Central Intelligence Agency, Philip Mudd, Director discussed on C-SPAN2 Book TV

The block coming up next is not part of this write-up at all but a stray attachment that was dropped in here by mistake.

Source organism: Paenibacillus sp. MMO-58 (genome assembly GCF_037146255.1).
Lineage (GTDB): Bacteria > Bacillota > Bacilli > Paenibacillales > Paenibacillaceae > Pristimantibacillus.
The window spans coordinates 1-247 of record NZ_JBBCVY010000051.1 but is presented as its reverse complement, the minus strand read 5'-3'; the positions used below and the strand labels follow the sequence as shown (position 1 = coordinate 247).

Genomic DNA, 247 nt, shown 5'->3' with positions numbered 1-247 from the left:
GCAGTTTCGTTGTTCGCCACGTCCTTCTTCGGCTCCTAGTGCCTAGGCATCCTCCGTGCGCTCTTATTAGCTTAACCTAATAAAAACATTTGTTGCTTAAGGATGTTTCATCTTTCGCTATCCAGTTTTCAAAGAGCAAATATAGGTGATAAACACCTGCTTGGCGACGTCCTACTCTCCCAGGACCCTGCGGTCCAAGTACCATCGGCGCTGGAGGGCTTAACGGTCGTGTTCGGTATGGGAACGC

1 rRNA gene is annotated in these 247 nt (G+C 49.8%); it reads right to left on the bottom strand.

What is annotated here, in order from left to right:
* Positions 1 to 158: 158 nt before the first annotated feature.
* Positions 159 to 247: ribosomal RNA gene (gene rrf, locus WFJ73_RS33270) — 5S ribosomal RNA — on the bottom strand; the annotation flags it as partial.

You're from Philip might about his new book black site the CIA and the post nine eleven world I like to tell you about two upcoming programs taking place in this theater. it's Friday August sixteenth at noon William G. Hyland junior will tell us about a forgotten founding father George Mason the founding fathers who gave us the bill of rights not on Tuesday September tenth at noon Sidney Blumenthal will tell us about his recently released volume three of his biography of Abraham Lincoln all powers of earth the political life of Abraham Lincoln eighteen fifty six to eighteen sixty three. to find out more about these programs and our exhibits please visit our website at W. W. W. dot archive stocked up slash calendar you also find some printed materials out in the theater lobby about upcoming events as well as a sign up sheet so that you can receive an electronic version of a monthly calendar. Philip Mudd join the Central Intelligence Agency in nineteen eighty five as an analyst specializing in South Asia and then the Middle East after the September eleventh attacks he was a CI a member of the small diplomatic team that helped piece together a new government for Afghanistan. after returning to the CIA he became deputy director of the counterterrorism center and served there until two thousand and five. he was the first deputy director of the federal bureau of investigations national security branch and later became the F. B. I.'s senior intelligence adviser. what what is received numerous CIA awards and commendations and has commented about terrorism in congressional testimony and been featured in broadcast and print news. he is now the president of mud management a company specializing in security consulting analytic training and public speaking about security issues he is a senior fellow at the new America foundation and the George Washington university's homeland security policy institute and serves as senior global adviser to Oxford analytica a British based firm specializing in advising multinational companies he sits on the advisory board for the national counterterrorism center and for the director of national intelligence and he serves on the aspen institute's homeland security group what is a German please welcome Philip Mudd to the national are. boy you miss the most important part of that which is I live part time in Memphis Tennessee the bluff city well thank you. stick with pains barbecue I was running there and a place called midtown Memphis which is a distort part of Memphis years it's my must be now three four years ago wondering whether to write another book cover a couple. and reflecting on some of what I witnessed that the CI particularly during that excruciating time after nine eleven and realizing some of my colleagues many of whom are friends had written their stories but many of the people that I worked with would never speak would never right and their stories would never be told if no one to talk to them. put their stories together on one simple narrative and explain what happened. so I decided that morning running my five miles in midtown Memphis I would do that. this is mostly their story it's not a history. it's not every document that ever appeared related to what we call the program secret detention and interrogation of all kind of prisoners it's the story of men and women that I served with and who decided to speak to me because they trusted me. step back in time with me this is this is we're going into a time machine if you go back to the nineteen nineties. a lot of my colleagues talk about the peace dividend. the time and to paraphrase one of them when we we thought we had. killed the dragon the Soviet Union and only snakes were left. that's a time after the fall of the Soviet Union the fall of the wall where people thought the intelligence challenges of the future may not reach the magnitude that they reach during that time the Soviet Union but the characters of people. knew they had a problem. that problem started mostly when bin laden was in Sudan xcelerated when he moved Afghanistan. but when I spoke to them and I spoke to thirty five or forty again most of whom will never speak when I spoke to them about those times about the peace dividend there's a great sense of frustration in some ways sadness. that they witnessed the rise of a global network. and that the tools they had were so limited when you look back in retrospect realize it's only twenty years ago that's less than a full generation. the tools the CIA had were limited. if you think about loss of budget and personnel I'm not accusing the national security infrastructure of doing anything wrong all of us thought the same thing the dragon is gone if you but if you think about any organization whether it's a tech organization or manufacturing or organization if you lose substantial. pieces of money of people your ability operate declines. there was also the attitude about terrorism think back again only twenty years. nobody I spoke with could have imagine a world when somebody said we could call the conduct lightning raids in Afghanistan. day after day after day the thought that a raid would happen where there is high risk of American soldiers lives was almost unthinkable before nine eleven forget about a U. S. invasion just a raid against an al Qaeda compound and we knew they knew were some of the compounds were. much less much less an armed drone that could kill a terrorist overseas. in debate for years never happened. meanwhile there's atrophy a bit of that atrophy of the sea I for example training training spies decline the number of spice and see I training programs declined. and the attitude about terrorism was mixed remember after nineteen forty seven the targets to see I typically chase were big targets. the Soviets the Chinese the Cuban Missile Crisis big targets. I served I I returned from taking a leave of absence to the CI nineteen ninety two and was told to go to the counter terror center because it was seen as a place where you send people who maybe. weren't ready for primetime which of course was a model I think. that changed over time like any organization even large organizations people make a difference in the personalities the call for personalities that I read about in the book and I knew so well for critical in keeping counterterrorism from declining further in the nineties. George tenet. the CIA director was immersed in counterterrorism and insisted that counterterrorism get some level of privacy insisted on budget any insisted on ensuring that there was leadership there that was well regarded across the agency not common in the nineteen nineties including. the director of the center again and call for black legendary in my business who raise the profile of counterterrorism increasing the quality of people who were going over there increasing the respective characters and its C. I. before nine eleven but make no mistake. the peace dividend for intelligence the lack of focus on terrorism. that on that day on that day. the CIA and the counter terrorist world was not only not prepared they could not be prepared. they all talk to me about feeling before but especially in the searing months and years after nine eleven about feeling like they are on the back foot. on that day and I had this is this is not over dramatized everything changed. years of debate about armed drones done years of debate about rates in Afghanistan Afghanistan forget about rates to see I will be first in with operatives with money. technology guidance within weeks of nine eleven forget about rates the U. S. army big green will invade Afghanistan. the transition not only in resources but in attitude was foundational. the CIA director used to ask us I sat in on the nightly threat briefings for years I was in we had about five or six briefers I was trading back and forth with another one of my colleagues opening the meeting with the threat briefing a matrix of ten or fifteen or twenty threats people who would write and threats to a website for security services who would tell us that they uncovered a threat. intercepted communications were all kind of was talking about coming to the United States. I started those briefings in one of the things that was so evident and that was spoken around some of those tables with a simple concept. we anticipated a second wave what we call the second wave for years the second wave was what we anticipated would be another nine eleven but perhaps worse because al Qaeda had an anthrax program that we did not fully understand. for months for months and longer we did not understand the research and development we did not understand whether they have taken strains of anthrax out of Afghanistan there was concern that the second wave might not be aircraft that it might be anthrax and added to that was a fundamental problem. we did not understand the adversary. the human source penetration of the bread and butter of a human source of a human informant organization like see IT human source penetration and this is operative speaking to me this is not me speaking the people who ran operations against al Qaeda would tell you the human source penetration was modest. so in the midst of America watching horrific videos of people jumping off buildings and watching pages in the newspapers of faces of the fallen we were sitting behind the scenes with the director saying if there is that second wave tomorrow. can you say I wish I had done this that or the other thing. why don't you do it today. Philip Mudd blacks the CIA in a post nine eleven world. in the midst of all this there was a drumbeat in the spring of two thousand two and I witnessed a lot of this first hand. there was intense and getting louder. in that drum beat was the hunt. for the first major. the I. captive Abu Zubeida. one of the challenges out al Qaeda had was they miscalculated what the US response to nine eleven would be they did not anticipate a such a huge response they thought it might be they didn't anticipate they would take the towers down but they thought the response might be more cruise missiles they also anticipated at the U. S. military when and they working with the Taliban would believe the U. S. military justice they had let the Soviets they did not have an exit plan. the military operations intelligence operations the cooperation with the Afghans the US was working with an organ an element of Afghanistan a group called the northern alliance were so successful that al Qaeda had to flee before they ever developed a plan and many of them fled east. into Pakistan where they started making mistakes mistakes that allowed us. in a part of the business intelligence that we call targeting that is having individual analysts responsible for an individual terrorists to the tactical level where you know with that terrorists communications patterns are you know what his family is you know with the the career network as we had individual analyst and a growing intelligence profession call targeting analysts who were watching out beta in the brief things the growing drumbeat what's the sense that the.